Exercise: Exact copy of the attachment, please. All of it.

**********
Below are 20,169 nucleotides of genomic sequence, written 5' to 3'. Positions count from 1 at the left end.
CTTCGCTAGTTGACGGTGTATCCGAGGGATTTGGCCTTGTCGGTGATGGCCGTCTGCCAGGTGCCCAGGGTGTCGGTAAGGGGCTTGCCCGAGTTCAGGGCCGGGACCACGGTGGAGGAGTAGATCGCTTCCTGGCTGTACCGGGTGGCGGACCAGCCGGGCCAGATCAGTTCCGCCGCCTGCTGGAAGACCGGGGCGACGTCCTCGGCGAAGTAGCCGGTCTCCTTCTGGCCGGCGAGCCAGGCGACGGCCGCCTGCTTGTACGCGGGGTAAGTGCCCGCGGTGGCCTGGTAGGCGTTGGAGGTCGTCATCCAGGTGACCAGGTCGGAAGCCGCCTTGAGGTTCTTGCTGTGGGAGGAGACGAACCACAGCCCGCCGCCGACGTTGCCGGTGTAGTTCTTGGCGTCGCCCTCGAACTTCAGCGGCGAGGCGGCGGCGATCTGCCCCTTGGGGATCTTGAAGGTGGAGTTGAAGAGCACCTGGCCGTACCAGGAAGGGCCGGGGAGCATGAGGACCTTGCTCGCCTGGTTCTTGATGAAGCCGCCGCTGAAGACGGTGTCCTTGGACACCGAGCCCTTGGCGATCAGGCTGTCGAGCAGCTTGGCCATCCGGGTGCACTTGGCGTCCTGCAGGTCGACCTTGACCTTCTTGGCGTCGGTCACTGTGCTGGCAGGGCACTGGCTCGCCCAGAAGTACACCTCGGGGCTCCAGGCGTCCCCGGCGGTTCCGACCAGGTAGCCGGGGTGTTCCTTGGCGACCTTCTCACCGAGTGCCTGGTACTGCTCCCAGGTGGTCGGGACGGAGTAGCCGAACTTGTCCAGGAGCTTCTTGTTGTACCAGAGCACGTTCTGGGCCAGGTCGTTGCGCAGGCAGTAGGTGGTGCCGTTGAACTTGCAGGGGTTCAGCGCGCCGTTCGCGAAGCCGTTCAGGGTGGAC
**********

Below are 20,169 nucleotides of genomic sequence, written 5' to 3'. Positions count from 1 at the left end.
CTTCGCTAGTTGACGGTGTATCCGAGGGATTTGGCCTTGTCGGTGATGGCCGTCTGCCAGGTGCCCAGGGTGTCGGTAAGGGGCTTGCCCGAGTTCAGGGCCGGGACCACGGTGGAGGAGTAGATCGCTTCCTGGCTGTACCGGGTGGCGGACCAGCCGGGCCAGATCAGTTCCGCCGCCTGCTGGAAGACCGGGGCGACGTCCTCGGCGAAGTAGCCGGTCTCCTTCTGGCCGGCGAGCCAGGCGACGGCCGCCTGCTTGTACGCGGGGTAAGTGCCCGCGGTGGCCTGGTAGGCGTTGGAGGTCGTCATCCAGGTGACCAGGTCGGAAGCCGCCTTGAGGTTCTTGCTGTGGGAGGAGACGAACCACAGCCCGCCGCCGACGTTGCCGGTGTAGTTCTTGGCGTCGCCCTCGAACTTCAGCGGCGAGGCGGCGGCGATCTGCCCCTTGGGGATCTTGAAGGTGGAGTTGAAGAGCACCTGGCCGTACCAGGAAGGGCCGGGGAGCATGAGGACCTTGCTCGCCTGGTTCTTGATGAAGCCGCCGCTGAAGACGGTGTCCTTGGACACCGAGCCCTTGGCGATCAGGCTGTCGAGCAGCTTGGCCATCCGGGTGCACTTGGCGTCCTGCAGGTCGACCTTGACCTTCTTGGCGTCGGTCACTGTGCTGGCAGGGCACTGGCTCGCCCAGAAGTACACCTCGGGGCTCCAGGCGTCCCCGGCGGTTCCGACCAGGTAGCCGGGGTGTTCCTTGGCGACCTTCTCACCGAGTGCCTGGTACTGCTCCCAGGTGGTCGGGACGGAGTAGCCGAACTTGTCCAGGAGCTTCTTGTTGTACCAGAGCACGTTCTGGGCCAGGTCGTTGCGCAGGCAGTAGGTGGTGCCGTTGAACTTGCAGGGGTTCAGCGCGCCGTTCGCGAAGCCGTTCAGGGTGGAC